Should I move when I speak?
Maybe. Move if it helps support your message. Most likely moving your head to look around the room and moving your hands to emphasize key points will help the presentation. Don’t stand still like a statue. That would probably look unnatural and feel uncomfortable. Feel free to move parts of your body to demonstrate that you are alive and passionate about your subject. But don’t let your arms flail about aimlessly. That would be distracting at the least.
Should you walk around? That’s a different question. The answer again is maybe. Only move if it helps your message. More importantly, move only if the movement appears purposeful to the audience.
Don’t wander around just because you are anxious and need to work off some energy. This can seem pointless and anxious to your audience. Don’t pace back and forth! That can be terribly annoying to your audience and destructive to your message.
When you have something important to say – stand still. This makes it easier for people to hear your message. When you are walking and talking at the same time they need to divide their attention between watching and listening, and watching tends to draw more attention in our brains.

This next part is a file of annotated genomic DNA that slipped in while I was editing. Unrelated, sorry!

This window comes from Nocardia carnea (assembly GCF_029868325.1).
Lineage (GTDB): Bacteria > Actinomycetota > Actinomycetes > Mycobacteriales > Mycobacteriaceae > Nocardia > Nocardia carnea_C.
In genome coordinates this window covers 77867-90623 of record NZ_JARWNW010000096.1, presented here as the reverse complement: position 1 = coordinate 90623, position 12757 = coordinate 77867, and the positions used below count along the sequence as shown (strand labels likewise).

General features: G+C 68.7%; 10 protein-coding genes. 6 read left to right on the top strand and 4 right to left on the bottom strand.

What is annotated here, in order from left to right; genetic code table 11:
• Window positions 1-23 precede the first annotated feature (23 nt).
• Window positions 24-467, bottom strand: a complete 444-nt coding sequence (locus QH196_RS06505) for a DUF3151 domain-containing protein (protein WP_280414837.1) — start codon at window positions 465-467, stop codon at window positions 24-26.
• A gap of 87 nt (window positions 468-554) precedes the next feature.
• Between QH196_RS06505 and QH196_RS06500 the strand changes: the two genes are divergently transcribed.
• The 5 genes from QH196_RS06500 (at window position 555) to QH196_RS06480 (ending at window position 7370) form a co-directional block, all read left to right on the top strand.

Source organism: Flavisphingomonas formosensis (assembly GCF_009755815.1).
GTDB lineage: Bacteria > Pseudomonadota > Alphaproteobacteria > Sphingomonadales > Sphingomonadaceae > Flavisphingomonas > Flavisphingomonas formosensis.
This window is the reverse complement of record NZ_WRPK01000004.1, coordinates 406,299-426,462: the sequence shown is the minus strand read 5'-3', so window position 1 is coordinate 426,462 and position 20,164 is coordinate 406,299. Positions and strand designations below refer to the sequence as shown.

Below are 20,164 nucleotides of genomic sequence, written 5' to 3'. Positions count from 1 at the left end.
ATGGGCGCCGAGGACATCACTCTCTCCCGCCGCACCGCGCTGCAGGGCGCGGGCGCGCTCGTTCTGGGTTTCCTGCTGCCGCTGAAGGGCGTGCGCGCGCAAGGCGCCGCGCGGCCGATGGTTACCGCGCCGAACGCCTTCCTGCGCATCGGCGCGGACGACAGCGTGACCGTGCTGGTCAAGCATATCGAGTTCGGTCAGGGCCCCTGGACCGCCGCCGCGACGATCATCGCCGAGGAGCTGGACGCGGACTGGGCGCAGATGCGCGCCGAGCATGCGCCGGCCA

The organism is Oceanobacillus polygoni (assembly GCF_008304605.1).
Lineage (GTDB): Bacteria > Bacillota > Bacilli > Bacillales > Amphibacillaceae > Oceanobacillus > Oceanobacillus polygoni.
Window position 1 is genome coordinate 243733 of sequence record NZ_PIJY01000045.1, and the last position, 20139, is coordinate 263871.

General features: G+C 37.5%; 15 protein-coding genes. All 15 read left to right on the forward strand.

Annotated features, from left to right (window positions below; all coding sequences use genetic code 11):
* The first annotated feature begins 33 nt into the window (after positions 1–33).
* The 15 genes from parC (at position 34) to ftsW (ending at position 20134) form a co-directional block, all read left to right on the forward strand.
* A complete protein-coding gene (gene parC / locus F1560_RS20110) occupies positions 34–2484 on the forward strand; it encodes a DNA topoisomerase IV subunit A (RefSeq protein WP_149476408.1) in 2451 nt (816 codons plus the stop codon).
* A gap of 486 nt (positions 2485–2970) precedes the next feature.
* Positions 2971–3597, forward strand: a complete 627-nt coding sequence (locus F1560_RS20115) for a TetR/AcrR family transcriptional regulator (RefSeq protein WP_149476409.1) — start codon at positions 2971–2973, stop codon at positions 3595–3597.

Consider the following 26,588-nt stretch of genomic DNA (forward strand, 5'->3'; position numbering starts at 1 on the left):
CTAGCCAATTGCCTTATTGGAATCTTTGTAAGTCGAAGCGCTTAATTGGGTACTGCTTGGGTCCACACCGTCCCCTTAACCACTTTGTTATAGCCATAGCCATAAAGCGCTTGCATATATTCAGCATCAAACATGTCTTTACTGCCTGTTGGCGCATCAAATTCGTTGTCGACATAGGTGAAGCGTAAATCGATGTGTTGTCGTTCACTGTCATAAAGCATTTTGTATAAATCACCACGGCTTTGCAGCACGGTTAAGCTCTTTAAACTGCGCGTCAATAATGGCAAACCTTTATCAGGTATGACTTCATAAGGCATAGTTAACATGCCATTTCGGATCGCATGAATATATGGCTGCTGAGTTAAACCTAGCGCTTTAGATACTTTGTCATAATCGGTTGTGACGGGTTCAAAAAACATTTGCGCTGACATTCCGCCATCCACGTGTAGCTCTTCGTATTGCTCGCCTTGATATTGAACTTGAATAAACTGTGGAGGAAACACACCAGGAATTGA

Yes, it’s okay to move when speaking. It should look natural and purposeful to your audience. Walk only during the less important words.George Torok was a shy student who learned how to speak in public. He has delivered over 1,000 professional presentations. He trains professionals, specialists and sales teams to deliver Superior Presentations. He coaches executives and leaders to deliver million dollar presentations. Visit www.SpeechCoachforExecutives.com or www.Torok.com © George Torok. You may reprint or quote this information as long as you quote the source and link back to this site. www.QuestionsAboutPublicSpeaking.com